“I am helping some clients achieve growth and helping others achieve an exit. We have clients in Queensland, New South Wales and South Australia who are looking to buy, and other clients looking to retire, so the opportunities to transact discretely are there.”
However, Mr Sewell questions why vendors want to enter into off market transactions.
“In just about every case, the vendor could go to market and achieve a higher price. However, nine times out of ten it is the vendor wanting the discrete sale – they don’t want to spend $10,000 to $25,000 on a marketing campaign, they don’t want unknown people driving around their property, but mainly, it is to do with the fact they would prefer that a ‘local’ person has the first opportunity to buy.”
He believes the trend towards off-market transactions is counter-intuitive.
“With the market running so hot, I would expect most vendors to be taking their properties to market. If I was a vendor, I would be going to market.”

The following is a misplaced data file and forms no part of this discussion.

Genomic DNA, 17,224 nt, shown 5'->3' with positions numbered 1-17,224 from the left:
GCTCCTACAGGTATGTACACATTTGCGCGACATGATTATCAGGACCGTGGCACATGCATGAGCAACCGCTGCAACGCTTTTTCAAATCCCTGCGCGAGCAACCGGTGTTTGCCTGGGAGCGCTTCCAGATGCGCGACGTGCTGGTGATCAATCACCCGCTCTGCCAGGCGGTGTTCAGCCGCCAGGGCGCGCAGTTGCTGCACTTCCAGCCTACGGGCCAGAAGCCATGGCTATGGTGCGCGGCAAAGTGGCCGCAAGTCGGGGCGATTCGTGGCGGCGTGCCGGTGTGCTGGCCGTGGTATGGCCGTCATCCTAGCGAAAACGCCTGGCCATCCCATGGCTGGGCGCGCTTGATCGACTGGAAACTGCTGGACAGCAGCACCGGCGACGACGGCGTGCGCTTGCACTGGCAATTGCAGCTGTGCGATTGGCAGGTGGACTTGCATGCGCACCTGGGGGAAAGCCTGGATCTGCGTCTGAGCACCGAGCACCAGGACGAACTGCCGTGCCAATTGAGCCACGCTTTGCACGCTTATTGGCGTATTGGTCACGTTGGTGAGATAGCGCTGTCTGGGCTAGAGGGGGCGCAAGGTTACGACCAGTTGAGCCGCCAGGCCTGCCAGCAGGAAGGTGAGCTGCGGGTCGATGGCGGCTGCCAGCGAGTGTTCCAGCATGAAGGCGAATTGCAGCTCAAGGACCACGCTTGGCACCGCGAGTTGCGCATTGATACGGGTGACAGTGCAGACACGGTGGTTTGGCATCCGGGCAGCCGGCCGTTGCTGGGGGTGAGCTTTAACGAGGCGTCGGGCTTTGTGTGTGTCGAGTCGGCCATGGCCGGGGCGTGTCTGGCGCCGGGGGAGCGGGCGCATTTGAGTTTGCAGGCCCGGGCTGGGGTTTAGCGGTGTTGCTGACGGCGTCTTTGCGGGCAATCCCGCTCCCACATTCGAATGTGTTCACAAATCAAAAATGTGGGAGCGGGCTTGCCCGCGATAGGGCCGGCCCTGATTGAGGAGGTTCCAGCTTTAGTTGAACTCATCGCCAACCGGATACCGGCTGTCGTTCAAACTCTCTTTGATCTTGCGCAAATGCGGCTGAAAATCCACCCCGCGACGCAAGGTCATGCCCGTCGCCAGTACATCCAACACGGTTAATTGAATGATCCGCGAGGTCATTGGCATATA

Mr Sewell said conversely, there was significant motivation by potential purchasers to find their own off-market opportunities.
“Highly motivated purchasers should talk to local landholders about their land ownership ambitions – their expansion plans – and approach potential vendors to avoid the disappointment of seeing the property go to the open market. Recently, some clients attended the auction of neighbouring property that at best, expected to make $2.8 million. It sold for $3.5 million.”
Mr Sewell said eventually, he thought the off-market trend would slow down.
“Just like commodity prices or seasonal conditions, the situation will change. Everybody is saying the property, cattle, wool and sheep markets are running hot, but the energy and enthusiasm will unfortunately be tempered by a drought or commodity price correction sometime in the future.”
He said the heat was likely to come out of the property market once cattle prices corrected.